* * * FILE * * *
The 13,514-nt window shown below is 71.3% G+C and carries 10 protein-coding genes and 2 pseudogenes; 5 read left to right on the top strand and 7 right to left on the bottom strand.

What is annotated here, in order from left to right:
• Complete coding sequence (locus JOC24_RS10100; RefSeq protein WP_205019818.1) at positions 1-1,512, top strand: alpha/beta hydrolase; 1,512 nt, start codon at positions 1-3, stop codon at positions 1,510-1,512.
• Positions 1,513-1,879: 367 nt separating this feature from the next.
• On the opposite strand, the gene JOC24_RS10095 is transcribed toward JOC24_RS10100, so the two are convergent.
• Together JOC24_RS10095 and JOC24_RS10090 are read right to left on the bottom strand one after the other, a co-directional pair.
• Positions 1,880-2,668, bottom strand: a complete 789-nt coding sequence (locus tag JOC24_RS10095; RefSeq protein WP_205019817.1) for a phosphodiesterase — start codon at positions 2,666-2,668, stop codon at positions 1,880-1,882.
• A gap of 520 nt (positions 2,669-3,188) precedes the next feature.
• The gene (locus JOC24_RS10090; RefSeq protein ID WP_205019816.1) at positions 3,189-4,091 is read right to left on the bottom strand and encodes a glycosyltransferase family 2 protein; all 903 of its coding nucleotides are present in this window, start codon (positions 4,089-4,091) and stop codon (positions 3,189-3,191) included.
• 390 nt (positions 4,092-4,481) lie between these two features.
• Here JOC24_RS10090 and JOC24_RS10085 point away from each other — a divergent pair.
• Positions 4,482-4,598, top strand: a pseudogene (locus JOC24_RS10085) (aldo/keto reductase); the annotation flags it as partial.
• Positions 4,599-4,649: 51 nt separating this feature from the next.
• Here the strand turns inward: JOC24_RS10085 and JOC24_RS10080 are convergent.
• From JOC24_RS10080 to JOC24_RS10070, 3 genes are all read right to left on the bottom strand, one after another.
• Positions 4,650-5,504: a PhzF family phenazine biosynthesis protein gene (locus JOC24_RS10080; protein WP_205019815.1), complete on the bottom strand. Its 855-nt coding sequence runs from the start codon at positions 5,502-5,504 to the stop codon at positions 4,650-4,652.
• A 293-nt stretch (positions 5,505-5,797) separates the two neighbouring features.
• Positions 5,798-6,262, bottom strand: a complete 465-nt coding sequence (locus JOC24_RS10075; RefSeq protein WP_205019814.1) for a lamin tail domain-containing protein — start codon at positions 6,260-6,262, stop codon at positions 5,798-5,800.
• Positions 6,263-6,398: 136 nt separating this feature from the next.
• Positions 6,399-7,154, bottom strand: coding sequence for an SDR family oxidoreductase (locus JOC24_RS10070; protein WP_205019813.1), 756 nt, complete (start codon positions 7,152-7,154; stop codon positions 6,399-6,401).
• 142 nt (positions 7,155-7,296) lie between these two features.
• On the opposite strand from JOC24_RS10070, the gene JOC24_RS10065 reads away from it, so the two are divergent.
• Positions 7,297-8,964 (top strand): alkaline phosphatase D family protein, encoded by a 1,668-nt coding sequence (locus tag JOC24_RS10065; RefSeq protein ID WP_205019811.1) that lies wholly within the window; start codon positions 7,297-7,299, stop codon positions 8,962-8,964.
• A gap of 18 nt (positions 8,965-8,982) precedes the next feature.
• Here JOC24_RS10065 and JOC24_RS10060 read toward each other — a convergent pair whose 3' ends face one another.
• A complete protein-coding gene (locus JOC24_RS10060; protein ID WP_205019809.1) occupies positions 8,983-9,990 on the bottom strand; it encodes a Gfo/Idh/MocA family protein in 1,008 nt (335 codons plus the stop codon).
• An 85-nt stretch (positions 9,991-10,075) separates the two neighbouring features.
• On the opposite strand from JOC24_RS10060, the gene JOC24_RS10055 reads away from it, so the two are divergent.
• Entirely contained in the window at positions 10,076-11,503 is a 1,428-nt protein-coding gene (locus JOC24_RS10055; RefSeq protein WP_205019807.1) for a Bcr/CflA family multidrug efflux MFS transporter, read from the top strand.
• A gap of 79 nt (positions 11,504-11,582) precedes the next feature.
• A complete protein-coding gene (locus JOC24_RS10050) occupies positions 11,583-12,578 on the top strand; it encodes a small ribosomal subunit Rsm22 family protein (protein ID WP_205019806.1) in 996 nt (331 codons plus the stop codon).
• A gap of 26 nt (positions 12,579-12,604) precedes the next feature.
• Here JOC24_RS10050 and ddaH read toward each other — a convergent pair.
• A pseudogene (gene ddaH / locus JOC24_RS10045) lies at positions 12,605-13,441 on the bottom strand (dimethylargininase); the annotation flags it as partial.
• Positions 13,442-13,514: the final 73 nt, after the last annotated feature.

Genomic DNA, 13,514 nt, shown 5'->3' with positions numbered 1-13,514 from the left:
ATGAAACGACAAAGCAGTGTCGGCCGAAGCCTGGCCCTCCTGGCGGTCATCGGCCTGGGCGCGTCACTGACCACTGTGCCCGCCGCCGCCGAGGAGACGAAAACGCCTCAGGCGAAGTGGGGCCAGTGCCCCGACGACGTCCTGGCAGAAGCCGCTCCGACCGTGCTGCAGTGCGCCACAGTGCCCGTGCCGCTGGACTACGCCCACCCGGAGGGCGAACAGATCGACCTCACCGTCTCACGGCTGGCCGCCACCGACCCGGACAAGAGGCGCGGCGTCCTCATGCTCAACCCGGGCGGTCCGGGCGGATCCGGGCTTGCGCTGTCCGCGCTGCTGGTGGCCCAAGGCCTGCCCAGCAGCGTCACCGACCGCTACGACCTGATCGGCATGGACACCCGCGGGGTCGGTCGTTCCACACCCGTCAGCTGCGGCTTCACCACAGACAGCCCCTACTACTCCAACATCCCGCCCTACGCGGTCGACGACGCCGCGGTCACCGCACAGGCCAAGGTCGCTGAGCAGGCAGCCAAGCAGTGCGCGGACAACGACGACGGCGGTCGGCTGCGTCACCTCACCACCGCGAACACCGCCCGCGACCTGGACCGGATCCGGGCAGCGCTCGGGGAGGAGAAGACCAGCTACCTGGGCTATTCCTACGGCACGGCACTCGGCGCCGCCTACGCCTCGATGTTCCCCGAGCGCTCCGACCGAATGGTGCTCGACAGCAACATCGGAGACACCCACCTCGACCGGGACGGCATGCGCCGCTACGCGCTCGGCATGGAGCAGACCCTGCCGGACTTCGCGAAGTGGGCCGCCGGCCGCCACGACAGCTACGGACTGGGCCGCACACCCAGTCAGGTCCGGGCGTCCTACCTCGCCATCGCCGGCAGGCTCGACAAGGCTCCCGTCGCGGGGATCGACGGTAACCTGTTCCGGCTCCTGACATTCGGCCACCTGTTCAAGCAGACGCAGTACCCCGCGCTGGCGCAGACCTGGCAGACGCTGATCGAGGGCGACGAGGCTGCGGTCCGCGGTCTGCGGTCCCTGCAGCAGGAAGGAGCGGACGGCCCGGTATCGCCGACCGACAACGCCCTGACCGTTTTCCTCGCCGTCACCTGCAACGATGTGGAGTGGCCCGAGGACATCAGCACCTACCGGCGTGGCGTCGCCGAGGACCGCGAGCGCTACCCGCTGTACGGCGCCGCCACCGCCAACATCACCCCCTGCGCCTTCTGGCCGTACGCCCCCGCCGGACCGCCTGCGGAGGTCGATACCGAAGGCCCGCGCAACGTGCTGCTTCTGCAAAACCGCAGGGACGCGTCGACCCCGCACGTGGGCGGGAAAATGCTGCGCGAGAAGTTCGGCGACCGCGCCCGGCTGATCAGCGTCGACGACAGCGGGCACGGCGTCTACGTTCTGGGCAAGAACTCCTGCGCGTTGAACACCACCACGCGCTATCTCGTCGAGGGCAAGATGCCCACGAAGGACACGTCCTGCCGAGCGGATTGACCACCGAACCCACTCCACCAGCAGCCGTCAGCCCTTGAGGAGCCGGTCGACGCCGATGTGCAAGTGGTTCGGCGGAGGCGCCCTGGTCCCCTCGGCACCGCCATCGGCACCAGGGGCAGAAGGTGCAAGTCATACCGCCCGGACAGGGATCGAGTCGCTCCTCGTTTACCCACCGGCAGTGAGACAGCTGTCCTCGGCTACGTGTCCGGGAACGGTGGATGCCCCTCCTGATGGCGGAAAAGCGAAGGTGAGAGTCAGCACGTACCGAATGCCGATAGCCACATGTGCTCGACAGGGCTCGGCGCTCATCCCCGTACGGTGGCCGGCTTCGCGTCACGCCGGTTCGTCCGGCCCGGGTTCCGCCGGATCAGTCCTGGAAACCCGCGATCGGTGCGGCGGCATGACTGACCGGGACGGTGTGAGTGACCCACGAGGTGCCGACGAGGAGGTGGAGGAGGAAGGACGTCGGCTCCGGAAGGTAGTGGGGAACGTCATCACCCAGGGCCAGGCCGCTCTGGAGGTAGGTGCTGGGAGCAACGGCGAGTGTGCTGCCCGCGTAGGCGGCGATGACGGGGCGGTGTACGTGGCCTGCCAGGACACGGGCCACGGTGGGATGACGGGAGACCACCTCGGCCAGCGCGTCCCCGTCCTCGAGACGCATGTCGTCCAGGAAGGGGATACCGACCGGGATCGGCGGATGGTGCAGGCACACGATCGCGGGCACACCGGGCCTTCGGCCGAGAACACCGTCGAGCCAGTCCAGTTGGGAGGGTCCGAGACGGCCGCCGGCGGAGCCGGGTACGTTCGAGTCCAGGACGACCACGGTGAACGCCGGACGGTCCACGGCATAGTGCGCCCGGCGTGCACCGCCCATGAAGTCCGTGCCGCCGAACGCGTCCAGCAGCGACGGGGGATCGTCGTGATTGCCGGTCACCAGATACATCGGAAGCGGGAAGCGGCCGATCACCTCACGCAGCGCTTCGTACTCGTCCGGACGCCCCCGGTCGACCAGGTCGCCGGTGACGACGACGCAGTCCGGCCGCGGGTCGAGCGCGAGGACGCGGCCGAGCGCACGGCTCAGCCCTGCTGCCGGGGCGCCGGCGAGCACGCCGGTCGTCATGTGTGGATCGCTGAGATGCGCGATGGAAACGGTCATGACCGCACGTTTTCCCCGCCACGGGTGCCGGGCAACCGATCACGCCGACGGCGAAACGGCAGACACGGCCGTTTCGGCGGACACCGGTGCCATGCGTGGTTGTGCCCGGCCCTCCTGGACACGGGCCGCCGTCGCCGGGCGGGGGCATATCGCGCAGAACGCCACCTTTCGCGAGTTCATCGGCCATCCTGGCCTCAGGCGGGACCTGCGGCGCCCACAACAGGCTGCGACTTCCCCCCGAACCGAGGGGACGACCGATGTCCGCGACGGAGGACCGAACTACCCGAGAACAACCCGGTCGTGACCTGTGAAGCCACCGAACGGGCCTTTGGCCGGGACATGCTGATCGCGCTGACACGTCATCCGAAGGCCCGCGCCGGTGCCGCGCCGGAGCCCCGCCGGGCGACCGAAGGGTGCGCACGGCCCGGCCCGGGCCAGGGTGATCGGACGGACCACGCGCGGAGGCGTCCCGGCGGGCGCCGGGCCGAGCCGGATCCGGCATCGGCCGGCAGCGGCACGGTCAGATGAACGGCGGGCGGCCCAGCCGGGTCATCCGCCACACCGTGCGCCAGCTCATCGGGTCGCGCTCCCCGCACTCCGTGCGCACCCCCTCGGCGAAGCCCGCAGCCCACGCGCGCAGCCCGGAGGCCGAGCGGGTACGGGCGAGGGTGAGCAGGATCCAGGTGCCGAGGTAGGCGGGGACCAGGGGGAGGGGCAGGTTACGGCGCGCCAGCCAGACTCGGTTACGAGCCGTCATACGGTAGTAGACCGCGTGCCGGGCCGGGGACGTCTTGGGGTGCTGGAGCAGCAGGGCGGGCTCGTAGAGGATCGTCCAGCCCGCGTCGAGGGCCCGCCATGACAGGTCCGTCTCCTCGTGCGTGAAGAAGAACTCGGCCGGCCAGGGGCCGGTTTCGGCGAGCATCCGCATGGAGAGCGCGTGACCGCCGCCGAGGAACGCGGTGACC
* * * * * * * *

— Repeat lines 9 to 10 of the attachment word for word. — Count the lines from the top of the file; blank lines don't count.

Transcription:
• The gene (locus JOC24_RS10090; RefSeq protein ID WP_205019816.1) at positions 3,189-4,091 is read right to left on the bottom strand and encodes a glycosyltransferase family 2 protein; all 903 of its coding nucleotides are present in this window, start codon (positions 4,089-4,091) and stop codon (positions 3,189-3,191) included.
• 390 nt (positions 4,092-4,481) lie between these two features.